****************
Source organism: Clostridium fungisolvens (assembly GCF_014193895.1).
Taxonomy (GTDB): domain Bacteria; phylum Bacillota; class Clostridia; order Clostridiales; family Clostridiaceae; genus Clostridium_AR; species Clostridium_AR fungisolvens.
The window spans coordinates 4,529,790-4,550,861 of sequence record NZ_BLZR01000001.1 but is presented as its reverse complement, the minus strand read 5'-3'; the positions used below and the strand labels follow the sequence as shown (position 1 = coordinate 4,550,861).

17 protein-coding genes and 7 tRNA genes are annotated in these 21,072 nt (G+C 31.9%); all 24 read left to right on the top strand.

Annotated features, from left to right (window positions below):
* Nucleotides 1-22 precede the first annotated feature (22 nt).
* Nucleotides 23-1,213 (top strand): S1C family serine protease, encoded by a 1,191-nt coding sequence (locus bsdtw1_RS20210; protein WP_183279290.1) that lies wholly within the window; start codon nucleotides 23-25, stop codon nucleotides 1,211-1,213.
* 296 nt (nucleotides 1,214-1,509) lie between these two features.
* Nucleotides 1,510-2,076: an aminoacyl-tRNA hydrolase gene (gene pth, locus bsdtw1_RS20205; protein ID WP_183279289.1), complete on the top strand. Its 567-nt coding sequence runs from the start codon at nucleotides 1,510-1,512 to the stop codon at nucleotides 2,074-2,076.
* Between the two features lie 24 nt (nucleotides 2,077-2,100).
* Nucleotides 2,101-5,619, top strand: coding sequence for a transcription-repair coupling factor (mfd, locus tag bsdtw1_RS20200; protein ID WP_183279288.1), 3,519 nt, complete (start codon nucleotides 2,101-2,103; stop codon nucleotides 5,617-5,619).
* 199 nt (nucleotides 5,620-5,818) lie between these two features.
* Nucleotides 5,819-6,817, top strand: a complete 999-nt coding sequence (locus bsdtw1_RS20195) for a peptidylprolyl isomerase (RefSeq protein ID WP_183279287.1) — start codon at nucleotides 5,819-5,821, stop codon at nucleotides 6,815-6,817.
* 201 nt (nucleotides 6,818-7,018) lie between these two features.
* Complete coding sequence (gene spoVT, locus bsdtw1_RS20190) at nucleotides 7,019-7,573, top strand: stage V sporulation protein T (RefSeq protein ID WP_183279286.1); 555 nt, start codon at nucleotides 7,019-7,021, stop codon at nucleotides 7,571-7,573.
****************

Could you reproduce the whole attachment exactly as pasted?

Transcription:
Source organism: Clostridium fungisolvens (assembly GCF_014193895.1).
Taxonomy (GTDB): domain Bacteria; phylum Bacillota; class Clostridia; order Clostridiales; family Clostridiaceae; genus Clostridium_AR; species Clostridium_AR fungisolvens.
The window spans coordinates 4,529,790-4,550,861 of sequence record NZ_BLZR01000001.1 but is presented as its reverse complement, the minus strand read 5'-3'; the positions used below and the strand labels follow the sequence as shown (position 1 = coordinate 4,550,861).

17 protein-coding genes and 7 tRNA genes are annotated in these 21,072 nt (G+C 31.9%); all 24 read left to right on the top strand.

Annotated features, from left to right (window positions below):
* Nucleotides 1-22 precede the first annotated feature (22 nt).
* Nucleotides 23-1,213 (top strand): S1C family serine protease, encoded by a 1,191-nt coding sequence (locus bsdtw1_RS20210; protein WP_183279290.1) that lies wholly within the window; start codon nucleotides 23-25, stop codon nucleotides 1,211-1,213.
* 296 nt (nucleotides 1,214-1,509) lie between these two features.
* Nucleotides 1,510-2,076: an aminoacyl-tRNA hydrolase gene (gene pth, locus bsdtw1_RS20205; protein ID WP_183279289.1), complete on the top strand. Its 567-nt coding sequence runs from the start codon at nucleotides 1,510-1,512 to the stop codon at nucleotides 2,074-2,076.
* Between the two features lie 24 nt (nucleotides 2,077-2,100).
* Nucleotides 2,101-5,619, top strand: coding sequence for a transcription-repair coupling factor (mfd, locus tag bsdtw1_RS20200; protein ID WP_183279288.1), 3,519 nt, complete (start codon nucleotides 2,101-2,103; stop codon nucleotides 5,617-5,619).
* 199 nt (nucleotides 5,620-5,818) lie between these two features.
* Nucleotides 5,819-6,817, top strand: a complete 999-nt coding sequence (locus bsdtw1_RS20195) for a peptidylprolyl isomerase (RefSeq protein ID WP_183279287.1) — start codon at nucleotides 5,819-5,821, stop codon at nucleotides 6,815-6,817.
* 201 nt (nucleotides 6,818-7,018) lie between these two features.
* Complete coding sequence (gene spoVT, locus bsdtw1_RS20190) at nucleotides 7,019-7,573, top strand: stage V sporulation protein T (RefSeq protein ID WP_183279286.1); 555 nt, start codon at nucleotides 7,019-7,021, stop codon at nucleotides 7,571-7,573.